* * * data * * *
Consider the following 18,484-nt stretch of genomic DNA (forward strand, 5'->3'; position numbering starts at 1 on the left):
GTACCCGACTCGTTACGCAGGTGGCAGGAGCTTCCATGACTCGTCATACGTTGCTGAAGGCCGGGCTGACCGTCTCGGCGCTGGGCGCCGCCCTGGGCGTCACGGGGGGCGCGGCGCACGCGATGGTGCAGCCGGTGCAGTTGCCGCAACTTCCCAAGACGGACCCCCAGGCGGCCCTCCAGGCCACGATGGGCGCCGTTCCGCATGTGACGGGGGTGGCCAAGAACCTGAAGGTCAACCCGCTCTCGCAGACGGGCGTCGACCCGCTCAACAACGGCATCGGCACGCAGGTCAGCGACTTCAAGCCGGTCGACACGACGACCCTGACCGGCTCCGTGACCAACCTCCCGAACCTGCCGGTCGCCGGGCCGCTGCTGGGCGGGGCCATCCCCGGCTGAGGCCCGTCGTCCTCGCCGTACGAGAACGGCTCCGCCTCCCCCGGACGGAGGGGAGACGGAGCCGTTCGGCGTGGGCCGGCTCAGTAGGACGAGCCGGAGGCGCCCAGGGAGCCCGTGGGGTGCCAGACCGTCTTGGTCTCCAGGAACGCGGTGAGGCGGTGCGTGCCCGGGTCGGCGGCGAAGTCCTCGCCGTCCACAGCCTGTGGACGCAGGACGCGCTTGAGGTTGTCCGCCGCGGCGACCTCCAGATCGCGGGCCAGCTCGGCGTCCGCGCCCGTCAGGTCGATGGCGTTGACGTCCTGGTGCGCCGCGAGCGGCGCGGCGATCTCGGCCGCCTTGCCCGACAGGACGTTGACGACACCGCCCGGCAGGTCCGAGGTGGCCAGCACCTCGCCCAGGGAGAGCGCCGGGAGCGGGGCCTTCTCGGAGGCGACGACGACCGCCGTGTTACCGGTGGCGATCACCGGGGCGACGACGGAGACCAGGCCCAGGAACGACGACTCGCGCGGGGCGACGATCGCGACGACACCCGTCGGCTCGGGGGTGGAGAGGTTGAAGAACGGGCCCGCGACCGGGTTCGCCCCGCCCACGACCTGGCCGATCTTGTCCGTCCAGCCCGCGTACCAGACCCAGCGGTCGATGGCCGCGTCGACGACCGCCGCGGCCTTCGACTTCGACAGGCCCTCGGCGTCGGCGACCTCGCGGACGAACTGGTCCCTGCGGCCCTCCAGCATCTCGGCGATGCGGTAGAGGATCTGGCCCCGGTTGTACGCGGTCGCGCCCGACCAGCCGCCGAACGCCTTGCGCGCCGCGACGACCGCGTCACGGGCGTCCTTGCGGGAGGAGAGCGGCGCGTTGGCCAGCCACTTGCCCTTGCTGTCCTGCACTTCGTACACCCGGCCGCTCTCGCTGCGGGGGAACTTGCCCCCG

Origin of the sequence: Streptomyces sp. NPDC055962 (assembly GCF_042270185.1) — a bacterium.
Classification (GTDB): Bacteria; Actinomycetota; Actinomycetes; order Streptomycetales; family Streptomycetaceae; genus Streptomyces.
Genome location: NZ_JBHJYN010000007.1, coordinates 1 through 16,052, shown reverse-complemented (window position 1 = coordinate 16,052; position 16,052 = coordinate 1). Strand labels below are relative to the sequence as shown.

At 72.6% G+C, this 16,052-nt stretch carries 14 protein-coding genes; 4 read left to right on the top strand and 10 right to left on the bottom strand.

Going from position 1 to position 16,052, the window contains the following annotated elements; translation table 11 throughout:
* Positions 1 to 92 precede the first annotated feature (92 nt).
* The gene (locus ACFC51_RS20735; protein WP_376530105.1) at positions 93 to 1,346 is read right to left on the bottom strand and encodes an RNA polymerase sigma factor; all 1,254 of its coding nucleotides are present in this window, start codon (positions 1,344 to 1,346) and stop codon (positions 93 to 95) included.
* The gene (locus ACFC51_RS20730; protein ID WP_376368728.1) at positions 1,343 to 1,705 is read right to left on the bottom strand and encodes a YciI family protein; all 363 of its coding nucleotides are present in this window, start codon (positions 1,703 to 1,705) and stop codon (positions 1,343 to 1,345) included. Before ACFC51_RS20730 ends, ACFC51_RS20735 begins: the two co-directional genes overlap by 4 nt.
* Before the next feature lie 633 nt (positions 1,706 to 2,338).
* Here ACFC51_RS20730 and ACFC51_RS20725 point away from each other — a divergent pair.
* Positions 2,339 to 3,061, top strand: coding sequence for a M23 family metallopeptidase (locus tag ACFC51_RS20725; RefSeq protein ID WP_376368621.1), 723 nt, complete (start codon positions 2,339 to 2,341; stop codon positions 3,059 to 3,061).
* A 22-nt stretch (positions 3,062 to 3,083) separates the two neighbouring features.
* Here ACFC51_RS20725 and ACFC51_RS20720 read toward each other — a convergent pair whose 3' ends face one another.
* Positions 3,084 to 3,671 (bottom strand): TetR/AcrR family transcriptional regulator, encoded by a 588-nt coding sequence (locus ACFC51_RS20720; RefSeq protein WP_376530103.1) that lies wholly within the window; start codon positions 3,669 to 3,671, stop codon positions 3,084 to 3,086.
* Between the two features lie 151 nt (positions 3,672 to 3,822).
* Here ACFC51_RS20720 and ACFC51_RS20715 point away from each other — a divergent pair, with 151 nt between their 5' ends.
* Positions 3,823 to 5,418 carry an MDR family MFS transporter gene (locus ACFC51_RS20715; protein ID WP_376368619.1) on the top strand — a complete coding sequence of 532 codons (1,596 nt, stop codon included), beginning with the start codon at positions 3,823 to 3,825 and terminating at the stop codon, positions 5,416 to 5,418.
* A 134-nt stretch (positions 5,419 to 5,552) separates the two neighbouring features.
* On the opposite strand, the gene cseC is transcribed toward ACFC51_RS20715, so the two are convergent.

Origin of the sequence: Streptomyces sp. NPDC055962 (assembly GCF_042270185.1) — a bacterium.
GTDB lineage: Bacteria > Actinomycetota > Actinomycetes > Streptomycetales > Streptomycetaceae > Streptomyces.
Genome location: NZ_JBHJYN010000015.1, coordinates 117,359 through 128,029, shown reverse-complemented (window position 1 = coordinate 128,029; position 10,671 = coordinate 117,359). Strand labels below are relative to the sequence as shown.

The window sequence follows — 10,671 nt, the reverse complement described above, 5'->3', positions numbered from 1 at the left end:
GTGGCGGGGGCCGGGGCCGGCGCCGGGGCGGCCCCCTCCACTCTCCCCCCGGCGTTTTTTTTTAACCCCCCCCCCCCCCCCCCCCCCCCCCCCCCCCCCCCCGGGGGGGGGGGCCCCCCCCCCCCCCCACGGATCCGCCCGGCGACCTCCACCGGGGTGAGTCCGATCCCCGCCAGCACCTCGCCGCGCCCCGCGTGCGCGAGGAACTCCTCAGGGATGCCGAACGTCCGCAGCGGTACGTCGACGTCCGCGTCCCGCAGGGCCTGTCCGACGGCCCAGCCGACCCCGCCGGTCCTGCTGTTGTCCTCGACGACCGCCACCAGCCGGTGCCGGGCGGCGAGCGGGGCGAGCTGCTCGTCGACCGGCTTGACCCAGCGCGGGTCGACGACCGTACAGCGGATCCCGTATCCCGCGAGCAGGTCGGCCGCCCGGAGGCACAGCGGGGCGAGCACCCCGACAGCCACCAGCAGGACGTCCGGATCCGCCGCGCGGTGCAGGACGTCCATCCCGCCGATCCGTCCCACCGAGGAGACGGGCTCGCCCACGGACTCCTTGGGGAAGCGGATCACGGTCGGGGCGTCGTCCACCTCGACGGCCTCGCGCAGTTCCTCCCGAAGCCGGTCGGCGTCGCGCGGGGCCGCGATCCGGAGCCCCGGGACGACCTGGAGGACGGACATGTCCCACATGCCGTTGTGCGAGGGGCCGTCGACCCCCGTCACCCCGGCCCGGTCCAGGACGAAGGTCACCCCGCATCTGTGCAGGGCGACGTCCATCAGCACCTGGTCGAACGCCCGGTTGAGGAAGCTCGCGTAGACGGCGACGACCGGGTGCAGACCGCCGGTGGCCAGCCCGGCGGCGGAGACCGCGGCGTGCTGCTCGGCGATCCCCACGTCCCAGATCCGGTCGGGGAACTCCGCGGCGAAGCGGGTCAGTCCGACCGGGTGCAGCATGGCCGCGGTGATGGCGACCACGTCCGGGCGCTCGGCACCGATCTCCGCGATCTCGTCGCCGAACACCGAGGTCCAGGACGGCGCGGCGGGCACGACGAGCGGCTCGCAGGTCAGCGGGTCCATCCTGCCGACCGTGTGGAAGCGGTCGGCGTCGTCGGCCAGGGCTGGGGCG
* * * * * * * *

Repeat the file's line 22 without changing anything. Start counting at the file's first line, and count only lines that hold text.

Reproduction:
Origin of the sequence: Streptomyces sp. NPDC055962 (assembly GCF_042270185.1) — a bacterium.